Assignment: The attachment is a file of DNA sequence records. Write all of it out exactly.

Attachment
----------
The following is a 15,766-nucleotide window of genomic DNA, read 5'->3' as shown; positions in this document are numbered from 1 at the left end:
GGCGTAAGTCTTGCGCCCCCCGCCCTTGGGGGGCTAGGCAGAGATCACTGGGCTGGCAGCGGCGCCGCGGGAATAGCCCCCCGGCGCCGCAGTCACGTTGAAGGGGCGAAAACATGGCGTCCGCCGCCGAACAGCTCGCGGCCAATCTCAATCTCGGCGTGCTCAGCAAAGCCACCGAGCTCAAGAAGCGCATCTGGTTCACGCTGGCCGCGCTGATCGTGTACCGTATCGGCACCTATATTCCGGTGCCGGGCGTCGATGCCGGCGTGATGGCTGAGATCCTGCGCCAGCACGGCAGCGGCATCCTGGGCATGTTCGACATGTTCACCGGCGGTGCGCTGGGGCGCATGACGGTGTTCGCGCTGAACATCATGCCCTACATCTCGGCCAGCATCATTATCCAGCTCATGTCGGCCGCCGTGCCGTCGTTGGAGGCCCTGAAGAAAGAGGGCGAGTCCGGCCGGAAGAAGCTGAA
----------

The following is a 15,766-nucleotide window of genomic DNA, read 5'->3' as shown; positions in this document are numbered from 1 at the left end:
GGCGTAAGTCTTGCGCCCCCCGCCCTTGGGGGGCTAGGCAGAGATCACTGGGCTGGCAGCGGCGCCGCGGGAATAGCCCCCCGGCGCCGCAGTCACGTTGAAGGGGCGAAAACATGGCGTCCGCCGCCGAACAGCTCGCGGCCAATCTCAATCTCGGCGTGCTCAGCAAAGCCACCGAGCTCAAGAAGCGCATCTGGTTCACGCTGGCCGCGCTGATCGTGTACCGTATCGGCACCTATATTCCGGTGCCGGGCGTCGATGCCGGCGTGATGGCTGAGATCCTGCGCCAGCACGGCAGCGGCATCCTGGGCATGTTCGACATGTTCACCGGCGGTGCGCTGGGGCGCATGACGGTGTTCGCGCTGAACATCATGCCCTACATCTCGGCCAGCATCATTATCCAGCTCATGTCGGCCGCCGTGCCGTCGTTGGAGGCCCTGAAGAAAGAGGGCGAGTCCGGCCGGAAGAAGCTGAA